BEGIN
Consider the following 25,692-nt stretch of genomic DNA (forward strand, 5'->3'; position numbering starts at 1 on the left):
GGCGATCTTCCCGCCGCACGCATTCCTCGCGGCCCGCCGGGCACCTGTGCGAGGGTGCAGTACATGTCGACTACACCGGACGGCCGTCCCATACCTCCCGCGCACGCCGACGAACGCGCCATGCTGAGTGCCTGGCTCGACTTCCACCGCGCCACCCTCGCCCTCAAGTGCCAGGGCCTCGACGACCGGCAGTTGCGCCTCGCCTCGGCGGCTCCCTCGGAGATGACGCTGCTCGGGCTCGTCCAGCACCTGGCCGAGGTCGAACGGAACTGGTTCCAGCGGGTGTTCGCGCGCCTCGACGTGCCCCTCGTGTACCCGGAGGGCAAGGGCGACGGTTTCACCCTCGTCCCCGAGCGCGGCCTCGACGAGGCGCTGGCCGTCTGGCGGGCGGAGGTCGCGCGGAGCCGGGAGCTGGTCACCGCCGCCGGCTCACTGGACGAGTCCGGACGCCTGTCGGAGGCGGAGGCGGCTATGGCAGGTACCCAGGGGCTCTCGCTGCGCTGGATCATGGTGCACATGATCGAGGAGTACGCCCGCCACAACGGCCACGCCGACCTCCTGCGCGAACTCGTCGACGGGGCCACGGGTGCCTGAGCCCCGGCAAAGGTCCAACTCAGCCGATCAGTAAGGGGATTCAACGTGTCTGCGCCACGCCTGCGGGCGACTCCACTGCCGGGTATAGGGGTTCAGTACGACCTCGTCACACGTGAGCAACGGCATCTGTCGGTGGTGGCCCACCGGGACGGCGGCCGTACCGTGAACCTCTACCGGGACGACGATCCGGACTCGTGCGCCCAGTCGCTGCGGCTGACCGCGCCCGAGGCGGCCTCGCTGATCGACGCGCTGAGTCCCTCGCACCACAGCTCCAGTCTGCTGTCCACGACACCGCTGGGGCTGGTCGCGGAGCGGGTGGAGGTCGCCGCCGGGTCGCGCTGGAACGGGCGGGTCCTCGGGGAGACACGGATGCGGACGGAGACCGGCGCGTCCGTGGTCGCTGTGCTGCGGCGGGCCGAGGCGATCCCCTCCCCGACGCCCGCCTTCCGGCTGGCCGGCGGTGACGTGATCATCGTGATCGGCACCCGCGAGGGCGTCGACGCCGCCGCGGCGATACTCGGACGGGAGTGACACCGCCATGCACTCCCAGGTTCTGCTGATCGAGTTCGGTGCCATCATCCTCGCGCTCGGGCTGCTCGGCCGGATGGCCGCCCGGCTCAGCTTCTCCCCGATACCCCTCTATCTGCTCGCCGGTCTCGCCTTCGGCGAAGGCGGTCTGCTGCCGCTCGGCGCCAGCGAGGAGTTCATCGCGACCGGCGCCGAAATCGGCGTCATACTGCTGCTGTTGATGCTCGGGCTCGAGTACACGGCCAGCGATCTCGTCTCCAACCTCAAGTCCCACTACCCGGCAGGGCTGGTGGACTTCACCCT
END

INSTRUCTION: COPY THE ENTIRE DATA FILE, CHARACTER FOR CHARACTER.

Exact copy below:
Consider the following 25,692-nt stretch of genomic DNA (forward strand, 5'->3'; position numbering starts at 1 on the left):
GGCGATCTTCCCGCCGCACGCATTCCTCGCGGCCCGCCGGGCACCTGTGCGAGGGTGCAGTACATGTCGACTACACCGGACGGCCGTCCCATACCTCCCGCGCACGCCGACGAACGCGCCATGCTGAGTGCCTGGCTCGACTTCCACCGCGCCACCCTCGCCCTCAAGTGCCAGGGCCTCGACGACCGGCAGTTGCGCCTCGCCTCGGCGGCTCCCTCGGAGATGACGCTGCTCGGGCTCGTCCAGCACCTGGCCGAGGTCGAACGGAACTGGTTCCAGCGGGTGTTCGCGCGCCTCGACGTGCCCCTCGTGTACCCGGAGGGCAAGGGCGACGGTTTCACCCTCGTCCCCGAGCGCGGCCTCGACGAGGCGCTGGCCGTCTGGCGGGCGGAGGTCGCGCGGAGCCGGGAGCTGGTCACCGCCGCCGGCTCACTGGACGAGTCCGGACGCCTGTCGGAGGCGGAGGCGGCTATGGCAGGTACCCAGGGGCTCTCGCTGCGCTGGATCATGGTGCACATGATCGAGGAGTACGCCCGCCACAACGGCCACGCCGACCTCCTGCGCGAACTCGTCGACGGGGCCACGGGTGCCTGAGCCCCGGCAAAGGTCCAACTCAGCCGATCAGTAAGGGGATTCAACGTGTCTGCGCCACGCCTGCGGGCGACTCCACTGCCGGGTATAGGGGTTCAGTACGACCTCGTCACACGTGAGCAACGGCATCTGTCGGTGGTGGCCCACCGGGACGGCGGCCGTACCGTGAACCTCTACCGGGACGACGATCCGGACTCGTGCGCCCAGTCGCTGCGGCTGACCGCGCCCGAGGCGGCCTCGCTGATCGACGCGCTGAGTCCCTCGCACCACAGCTCCAGTCTGCTGTCCACGACACCGCTGGGGCTGGTCGCGGAGCGGGTGGAGGTCGCCGCCGGGTCGCGCTGGAACGGGCGGGTCCTCGGGGAGACACGGATGCGGACGGAGACCGGCGCGTCCGTGGTCGCTGTGCTGCGGCGGGCCGAGGCGATCCCCTCCCCGACGCCCGCCTTCCGGCTGGCCGGCGGTGACGTGATCATCGTGATCGGCACCCGCGAGGGCGTCGACGCCGCCGCGGCGATACTCGGACGGGAGTGACACCGCCATGCACTCCCAGGTTCTGCTGATCGAGTTCGGTGCCATCATCCTCGCGCTCGGGCTGCTCGGCCGGATGGCCGCCCGGCTCAGCTTCTCCCCGATACCCCTCTATCTGCTCGCCGGTCTCGCCTTCGGCGAAGGCGGTCTGCTGCCGCTCGGCGCCAGCGAGGAGTTCATCGCGACCGGCGCCGAAATCGGCGTCATACTGCTGCTGTTGATGCTCGGGCTCGAGTACACGGCCAGCGATCTCGTCTCCAACCTCAAGTCCCACTACCCGGCAGGGCTGGTGGACTTCACCCT